It would be interesting to know the horse’s age. This does make a difference, in my opinion, as to what exercises to use to introduce the flying changes. In the younger horses you can still play with the balance (or ‘lack of’ balance) factor to teach the change in an athletic, simple and fun way. It’s a little trickier if an older horse has only ever done counter-canter, and now suddenly you want something different to happen when you change direction. Ruffling the feathers to create a different response is harder then playing with a young horse’s balance and teaching them something that’s actually quite athletic to them by nature, without interference.
In any case, here are a couple exercises to develop the flying changes. Begin with quick walk-canter transitions on the quarter lines, alternating leads. Example: True canter-walk-counter canter-walk, true canter-walk etc… getting the horse to be alert and sharp to your canter aids on either side.
You want to create a quick hind leg and get the horse ‘jumping’ and almost anticipating the next lead. In time, once this exercise is successful, you start by eliminating the walk… instead switch the legs and see what happens.
With young horses, if they show talent for Piaffe, use the half-steps to quicken the hind leg to prepare for the change. So basically ride the same exercise as mentioned above, only in the walk phase you ask for half steps. This must always be ridden with caution so as not to ruin the walk and make a horse tense, but can be very advantageous to get the job done by producing a quicker thinking hind leg.
For hot horses I love the haunches-in at the canter on the circle exercise. Like a big working canter pirouette in the shape of a figure eight. As you change direction and bend, try to ask for change by swinging your leg for the new lead, then right away you go back to haunches-in on the circle, towards canter pirouette. If they misunderstand, quickly walk and pick up a new lead and repeat until they put two and two together. The reason I do this for hot horses is to use my legs to bring them back underneath me, to ensure I don’t just go to the hand when they try to leave out the front door when I’m asking for something new from my legs. The canter pirouette makes them have to drop their haunches, creating some brakes.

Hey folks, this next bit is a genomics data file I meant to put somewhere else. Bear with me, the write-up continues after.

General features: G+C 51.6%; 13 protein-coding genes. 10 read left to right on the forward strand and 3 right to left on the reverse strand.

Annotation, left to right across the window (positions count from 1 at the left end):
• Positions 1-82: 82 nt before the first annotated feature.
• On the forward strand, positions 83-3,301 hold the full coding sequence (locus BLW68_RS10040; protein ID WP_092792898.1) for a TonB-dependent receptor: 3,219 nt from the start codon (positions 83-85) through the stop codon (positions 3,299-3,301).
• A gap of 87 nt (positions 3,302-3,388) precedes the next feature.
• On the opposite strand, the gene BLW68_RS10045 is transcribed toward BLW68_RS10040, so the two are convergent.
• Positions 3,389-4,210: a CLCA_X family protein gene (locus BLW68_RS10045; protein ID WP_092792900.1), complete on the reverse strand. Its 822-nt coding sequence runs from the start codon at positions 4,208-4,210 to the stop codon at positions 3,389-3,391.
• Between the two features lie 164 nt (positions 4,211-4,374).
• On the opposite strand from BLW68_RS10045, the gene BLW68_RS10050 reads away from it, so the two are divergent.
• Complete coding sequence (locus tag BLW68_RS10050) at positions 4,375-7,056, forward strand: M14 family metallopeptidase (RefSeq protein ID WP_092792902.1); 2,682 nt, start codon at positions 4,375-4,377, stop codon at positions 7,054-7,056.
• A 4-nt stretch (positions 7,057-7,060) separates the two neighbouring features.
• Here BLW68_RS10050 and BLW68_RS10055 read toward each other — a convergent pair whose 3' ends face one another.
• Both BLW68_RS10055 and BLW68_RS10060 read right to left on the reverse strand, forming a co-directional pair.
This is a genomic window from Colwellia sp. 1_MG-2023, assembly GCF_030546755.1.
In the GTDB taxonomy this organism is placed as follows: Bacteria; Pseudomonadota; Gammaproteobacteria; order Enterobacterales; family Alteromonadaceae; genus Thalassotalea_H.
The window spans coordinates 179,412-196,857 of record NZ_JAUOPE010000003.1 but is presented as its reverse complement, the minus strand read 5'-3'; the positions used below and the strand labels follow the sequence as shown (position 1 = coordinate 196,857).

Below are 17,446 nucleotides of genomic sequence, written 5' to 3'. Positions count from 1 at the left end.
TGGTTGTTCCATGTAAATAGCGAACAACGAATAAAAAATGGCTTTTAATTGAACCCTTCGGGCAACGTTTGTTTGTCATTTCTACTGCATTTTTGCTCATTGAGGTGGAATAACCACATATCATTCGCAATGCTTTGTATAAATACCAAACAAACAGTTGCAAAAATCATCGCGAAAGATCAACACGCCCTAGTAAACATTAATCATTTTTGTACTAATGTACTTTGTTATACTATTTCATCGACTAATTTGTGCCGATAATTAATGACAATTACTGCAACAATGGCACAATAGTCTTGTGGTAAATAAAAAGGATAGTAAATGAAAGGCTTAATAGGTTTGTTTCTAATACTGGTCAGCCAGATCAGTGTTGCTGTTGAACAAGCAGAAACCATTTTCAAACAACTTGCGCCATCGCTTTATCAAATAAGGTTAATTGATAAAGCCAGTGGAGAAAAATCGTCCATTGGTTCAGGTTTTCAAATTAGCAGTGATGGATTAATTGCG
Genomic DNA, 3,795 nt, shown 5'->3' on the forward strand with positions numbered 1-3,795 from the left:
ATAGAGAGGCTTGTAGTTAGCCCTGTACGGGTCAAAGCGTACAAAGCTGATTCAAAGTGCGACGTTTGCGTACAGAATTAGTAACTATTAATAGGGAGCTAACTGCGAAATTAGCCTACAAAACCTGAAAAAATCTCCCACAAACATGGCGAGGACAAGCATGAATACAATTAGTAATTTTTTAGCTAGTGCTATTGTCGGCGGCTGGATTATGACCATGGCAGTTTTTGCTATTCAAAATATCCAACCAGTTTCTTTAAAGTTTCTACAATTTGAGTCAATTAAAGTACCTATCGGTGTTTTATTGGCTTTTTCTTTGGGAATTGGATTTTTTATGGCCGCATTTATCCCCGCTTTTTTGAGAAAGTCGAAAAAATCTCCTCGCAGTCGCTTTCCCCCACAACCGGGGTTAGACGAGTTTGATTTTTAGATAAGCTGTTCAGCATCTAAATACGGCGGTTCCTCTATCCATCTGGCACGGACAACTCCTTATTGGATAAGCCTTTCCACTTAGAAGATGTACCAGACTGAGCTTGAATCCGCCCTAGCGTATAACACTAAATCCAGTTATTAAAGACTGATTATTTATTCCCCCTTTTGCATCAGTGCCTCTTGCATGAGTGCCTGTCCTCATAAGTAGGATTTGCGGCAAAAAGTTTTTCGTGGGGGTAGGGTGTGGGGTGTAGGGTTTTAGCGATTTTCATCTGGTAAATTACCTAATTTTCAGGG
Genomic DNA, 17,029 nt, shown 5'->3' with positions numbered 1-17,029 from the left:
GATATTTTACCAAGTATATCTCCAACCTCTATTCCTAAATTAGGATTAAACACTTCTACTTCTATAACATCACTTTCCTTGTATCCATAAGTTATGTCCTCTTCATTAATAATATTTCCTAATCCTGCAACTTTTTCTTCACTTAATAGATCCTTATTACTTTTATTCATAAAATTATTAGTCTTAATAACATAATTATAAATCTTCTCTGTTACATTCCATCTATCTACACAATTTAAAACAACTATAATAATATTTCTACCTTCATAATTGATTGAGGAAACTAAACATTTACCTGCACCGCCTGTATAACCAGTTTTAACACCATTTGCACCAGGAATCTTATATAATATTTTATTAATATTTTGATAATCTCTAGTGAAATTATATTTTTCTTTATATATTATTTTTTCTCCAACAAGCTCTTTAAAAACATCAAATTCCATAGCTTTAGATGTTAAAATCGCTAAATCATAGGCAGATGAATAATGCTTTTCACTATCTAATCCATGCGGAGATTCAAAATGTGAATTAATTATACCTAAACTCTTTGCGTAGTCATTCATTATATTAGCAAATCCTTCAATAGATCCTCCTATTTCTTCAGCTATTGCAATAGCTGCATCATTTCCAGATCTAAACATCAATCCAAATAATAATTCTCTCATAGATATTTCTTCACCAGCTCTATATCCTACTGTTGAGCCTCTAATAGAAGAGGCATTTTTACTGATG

Another great exercise is riding counter-canter with lots of bend. For example; if you are riding left counter-canter up the long side. Really try to bend the horse around your left leg, pushing the haunches left, truly asking the horse to carry all his weight on the right hind…. then slowly straighten and ask from the left leg for the change. Make sure to keep your right leg and left rein connecting. If you were really successful on folding the horse into a compromised position, most will be thrilled at the change of bend and balance and will offer the flying change to get off that right hind.
You have to find the exercise that truly works best for your horse, that’s very individual and unique depending on age, hotness level and athleticism. But play with each one and see what feels right.
Congrats on working towards 3rd level and remember to stay patient and consistent. Happy Riding.